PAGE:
I’ve been working on embracing minimalism in my home, and as I’ve been reading up on it and discussing it with friends, it seems highly applicable for the workplace as well, so I thought I’d share some ideas, especially to help those of you running impactful organizations.
Minimalism isn't just for your home - reducing clutter in your workspace can have significant effects of your organizational performance. Whether you’re reading this for your personal improvement or to make your workplace more effective, I’d like to share some tips that seem universally applicable.
In general, the reason why we accumulate clutter and extra complication is because at our core nature, we’re experience seekers. We want to find the one new thing, the next great improvement that will make the difference in making us more successful. And when we have it, we want more. Recognize that desire for change and embrace it – that’s how we keep growing.
Here are my 5 favorite perspectives to keep in mind:
1. If you lost it, would you buy it again?
Each employee adds a valuable set of resources to the organization. They contribute unique dynamics, affect the culture, are part of a team, and produce results. Some employees do that better than others. Sometimes a job becomes less necessary over time as the marketplace demands change. If you can’t look at an employee and their job and be confident that you would hire those skills for that position again, it’s time to re-evaluate either the value of that role, or your employee’s performance.
Note: I am not advocating for letting employees go without good reason; in the case of a job not being necessary any more, those employee resources can be redistributed to be more effective parts of the organization; it’s often highly effective to repurpose people that are already familiar with the organization than hiring an “unknown” new employee.
2. Rent what can be rented
For smaller organizations, there is absolutely no need for you to hire staff with all the various talent areas needed to run an organization efficiently. Find marketing experts, outsourced CFOs and bookkeepers, HR consultants, IT support, legal advice and business/strategic/leadership coaches. You’ll get a lot more value without the overhead of having a heavily specialized staff.
3. Let go of the idea of getting your money’s worth. Be quick to admit mistakes. They help you grow.
No organization ever makes only the right investments. In fact, the most successful organizations have made significant mistakes. The difference between the organizations that succeed and those that don’t can often be traced to their willingness to try new things and pivot when they fail. Mistakes are a natural part of growth. No matter how much research you put into making decisions, sometimes they just don’t work out like we’ve expected.
Whether it’s a wrong hire or software implementation, or a new program that failed, take the initiative to make sure that you let go of things that aren’t benefiting you. Staying on a path that isn’t helpful for you just because you’ve invested time and money into it is a sunk-cost fallacy (that’s when people are hesitant to abandon a path they’ve chosen because they’ve invested heavily into it, even when it is clear that abandonment would be beneficial). Once you’ve spent the money, you can’t get it back, but that doesn’t mean you need to lose out from that bad choice anymore.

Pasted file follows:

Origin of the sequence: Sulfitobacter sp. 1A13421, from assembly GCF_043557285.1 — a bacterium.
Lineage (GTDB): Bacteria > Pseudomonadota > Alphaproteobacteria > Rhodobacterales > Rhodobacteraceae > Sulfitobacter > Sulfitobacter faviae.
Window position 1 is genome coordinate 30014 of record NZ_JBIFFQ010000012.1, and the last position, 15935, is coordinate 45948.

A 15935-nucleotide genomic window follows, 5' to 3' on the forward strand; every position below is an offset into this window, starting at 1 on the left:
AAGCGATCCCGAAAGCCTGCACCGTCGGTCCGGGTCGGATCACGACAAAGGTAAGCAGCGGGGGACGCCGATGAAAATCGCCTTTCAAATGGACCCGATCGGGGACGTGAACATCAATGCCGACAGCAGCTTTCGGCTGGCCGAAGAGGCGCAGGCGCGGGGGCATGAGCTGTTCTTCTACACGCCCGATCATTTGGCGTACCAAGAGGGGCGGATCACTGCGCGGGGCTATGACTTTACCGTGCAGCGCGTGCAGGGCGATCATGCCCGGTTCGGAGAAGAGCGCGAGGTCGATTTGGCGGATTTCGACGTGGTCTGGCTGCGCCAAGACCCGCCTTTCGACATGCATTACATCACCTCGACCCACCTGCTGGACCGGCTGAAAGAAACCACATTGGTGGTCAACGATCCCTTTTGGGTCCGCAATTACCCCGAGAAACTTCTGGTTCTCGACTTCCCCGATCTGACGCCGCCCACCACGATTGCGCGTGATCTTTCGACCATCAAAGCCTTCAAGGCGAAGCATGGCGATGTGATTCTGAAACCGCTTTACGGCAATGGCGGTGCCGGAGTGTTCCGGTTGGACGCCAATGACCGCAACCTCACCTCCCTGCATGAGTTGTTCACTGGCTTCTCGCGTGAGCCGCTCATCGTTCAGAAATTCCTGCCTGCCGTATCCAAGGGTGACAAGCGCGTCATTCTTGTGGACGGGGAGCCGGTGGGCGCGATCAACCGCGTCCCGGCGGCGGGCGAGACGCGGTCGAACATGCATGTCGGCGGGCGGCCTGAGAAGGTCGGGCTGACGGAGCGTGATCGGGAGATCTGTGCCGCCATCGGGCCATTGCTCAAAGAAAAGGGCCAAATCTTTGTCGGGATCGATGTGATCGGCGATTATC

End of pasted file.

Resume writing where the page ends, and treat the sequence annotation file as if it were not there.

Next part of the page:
4. Discarding memorabilia is not the same as discarding memories.
How many things do you do “because that’s the way we always did it?” Change is not bad – but it can be hard for people to let go of old ways. Sometimes people are hesitant to effect change because of a sentimental attachment to the work of prior employees, or fear of making someone feel bad.
You can recognize previous efforts and contributions as necessary and valuable, but still move forward to adapt your operations to new methodologies that are more effective.
5. Sometimes, it’s more efficient to not be optimized.
We all have limits to our brain and processing capacity. The more complicated something gets, it creates both less room and more potential for error and consumes more overhead resources. Keeping things simple – even if it’s not the fastest – can often reduce potential for error, increase accuracy, and consume less management and overhead resources, making it overall more efficient. Applying this perspective depends heavily on the nuances of each situation, but very often, sometimes less is truly more.
I hope this gives you a moment to pause and reflect on your organizational structure to keep it free of “clutter” and keep you focused on achieving your ideal organizational impact with the least amount of stress.
I'd love any comments with examples of this helped your organization - hopefully it can help others if you share.
Giving credit where credit is due: Much of this was inspired by “The New Japanese Minimalism”, by Fumio Sasaki.